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Coastal Carolina Council, BSABSA Statement on Gender Identification


BSA Position Statement on Transgender Youth

The mission of the Boy Scouts of America is to prepare young people to make ethical
and moral choices over their lifetimes by instilling in them the values of the Scout Oath
and Scout Law. Recognizing the established and well-known benefits of a single-gender
program, the Cub Scout and Boy Scout programs are only available to boys.

Until recently, the BSA, along with schools, youth sports, and many other youth-serving
organizations, ultimately deferred to the information on an individual’s birth certificate
to determine gender, and thus eligibility for Cub Scouting and Boy Scouting. In recent
years the concept of gender identity has become much more complex than the binary
choices of male and female and simply referring to a birth certificate. Communities and
state laws are interpreting gender identity differently, and these laws vary widely from
state to state.

As such, the Boy Scouts of America will accept and register youth in the Cub and Boy
Scout programs based on the gender identity indicated on the application. Given that
the welfare and best interests of each child is the top priority in Scouting, our
organization’s local councils will help find units that can provide for the best interest of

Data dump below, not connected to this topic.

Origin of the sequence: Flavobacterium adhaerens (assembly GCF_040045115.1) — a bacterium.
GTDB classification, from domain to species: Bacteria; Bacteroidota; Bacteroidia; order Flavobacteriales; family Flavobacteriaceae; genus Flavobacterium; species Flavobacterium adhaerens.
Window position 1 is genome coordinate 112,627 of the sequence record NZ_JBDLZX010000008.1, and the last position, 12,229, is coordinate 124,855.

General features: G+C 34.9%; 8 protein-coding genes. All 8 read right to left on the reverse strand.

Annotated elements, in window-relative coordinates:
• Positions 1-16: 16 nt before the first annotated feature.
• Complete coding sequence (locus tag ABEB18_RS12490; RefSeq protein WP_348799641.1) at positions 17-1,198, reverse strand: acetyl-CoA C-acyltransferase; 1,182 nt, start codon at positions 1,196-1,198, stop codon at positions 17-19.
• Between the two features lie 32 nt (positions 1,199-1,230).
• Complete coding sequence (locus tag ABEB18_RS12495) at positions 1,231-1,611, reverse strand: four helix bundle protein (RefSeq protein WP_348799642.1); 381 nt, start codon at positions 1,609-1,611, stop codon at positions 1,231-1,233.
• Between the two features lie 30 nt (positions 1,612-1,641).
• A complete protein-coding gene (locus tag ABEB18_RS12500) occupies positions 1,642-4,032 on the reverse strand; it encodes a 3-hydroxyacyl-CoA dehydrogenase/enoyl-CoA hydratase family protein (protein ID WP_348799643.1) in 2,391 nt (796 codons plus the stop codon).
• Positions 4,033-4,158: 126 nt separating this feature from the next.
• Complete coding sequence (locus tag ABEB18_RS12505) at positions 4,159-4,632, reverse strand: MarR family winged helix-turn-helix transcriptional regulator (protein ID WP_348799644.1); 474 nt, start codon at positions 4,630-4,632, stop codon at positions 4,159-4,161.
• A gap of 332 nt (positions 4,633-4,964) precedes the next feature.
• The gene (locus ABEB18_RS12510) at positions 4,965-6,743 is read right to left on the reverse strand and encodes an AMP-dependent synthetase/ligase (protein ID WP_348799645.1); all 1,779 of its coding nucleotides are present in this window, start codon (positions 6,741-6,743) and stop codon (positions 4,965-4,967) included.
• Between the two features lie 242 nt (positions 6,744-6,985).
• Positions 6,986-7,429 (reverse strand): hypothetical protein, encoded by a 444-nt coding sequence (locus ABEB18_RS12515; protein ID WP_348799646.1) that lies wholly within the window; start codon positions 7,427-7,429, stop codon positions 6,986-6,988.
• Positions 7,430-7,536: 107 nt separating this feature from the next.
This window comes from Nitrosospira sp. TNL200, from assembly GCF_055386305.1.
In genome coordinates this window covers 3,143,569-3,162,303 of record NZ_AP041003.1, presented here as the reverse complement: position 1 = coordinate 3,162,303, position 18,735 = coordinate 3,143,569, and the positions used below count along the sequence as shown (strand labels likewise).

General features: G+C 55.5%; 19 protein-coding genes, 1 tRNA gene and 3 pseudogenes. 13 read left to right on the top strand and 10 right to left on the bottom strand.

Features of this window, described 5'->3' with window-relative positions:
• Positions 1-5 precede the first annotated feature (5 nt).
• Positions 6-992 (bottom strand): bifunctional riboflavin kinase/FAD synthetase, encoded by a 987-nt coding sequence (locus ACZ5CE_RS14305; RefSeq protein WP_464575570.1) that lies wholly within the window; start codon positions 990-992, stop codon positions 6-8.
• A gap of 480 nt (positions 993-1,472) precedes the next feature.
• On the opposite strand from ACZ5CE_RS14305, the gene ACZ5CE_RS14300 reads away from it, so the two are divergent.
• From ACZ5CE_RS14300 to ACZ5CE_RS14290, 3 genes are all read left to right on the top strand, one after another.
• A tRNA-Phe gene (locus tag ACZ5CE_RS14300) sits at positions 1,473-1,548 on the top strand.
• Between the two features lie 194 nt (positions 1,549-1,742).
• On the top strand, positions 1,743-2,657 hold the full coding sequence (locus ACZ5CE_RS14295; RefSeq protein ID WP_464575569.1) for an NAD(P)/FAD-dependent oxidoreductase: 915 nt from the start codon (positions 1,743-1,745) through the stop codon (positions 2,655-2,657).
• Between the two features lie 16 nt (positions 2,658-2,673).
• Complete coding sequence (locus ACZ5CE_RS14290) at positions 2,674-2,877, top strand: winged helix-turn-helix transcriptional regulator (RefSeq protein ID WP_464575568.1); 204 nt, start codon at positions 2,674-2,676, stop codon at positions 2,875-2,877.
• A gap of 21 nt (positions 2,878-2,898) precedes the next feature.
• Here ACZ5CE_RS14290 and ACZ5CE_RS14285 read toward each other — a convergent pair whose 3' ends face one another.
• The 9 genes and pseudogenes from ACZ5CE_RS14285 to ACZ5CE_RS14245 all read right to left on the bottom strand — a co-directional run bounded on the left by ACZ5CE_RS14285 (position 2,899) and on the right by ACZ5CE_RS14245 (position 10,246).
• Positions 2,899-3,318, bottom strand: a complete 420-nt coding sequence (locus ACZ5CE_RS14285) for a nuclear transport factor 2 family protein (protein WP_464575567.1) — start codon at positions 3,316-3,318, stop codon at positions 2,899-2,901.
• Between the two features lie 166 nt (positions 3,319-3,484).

the child.

When considering Scouting for a transgender youth, the youth’s parents must have an
initial discussion with the council and unit to determine:
? Is the child living culturally as a boy?
? Is the child recognized by his family as a boy?
? Is the child recognized by his school and/or community as a boy?

Living culturally as a boy generally includes dressing as a boy, using a culturally
accepted male name or nickname, parents/caregivers using male pronouns when
referring to the child, and being considered “a boy” in his daily-life. It is important that
the Scouting community respectfully use the name and preferred pronouns (most likely
male) when referring to the child. If the child is not living culturally as a boy, then the
youth will not be eligible to register in these programs.

While discussing preferences directly with a transgender youth and the
family is the best approach, helpful information is available to help ensure
that we treat all Scouts with dignity and respect.

? Using Respectful Language (link on BSA web-site after 2/6/17)
? How Can Camps Support Transgender Youth –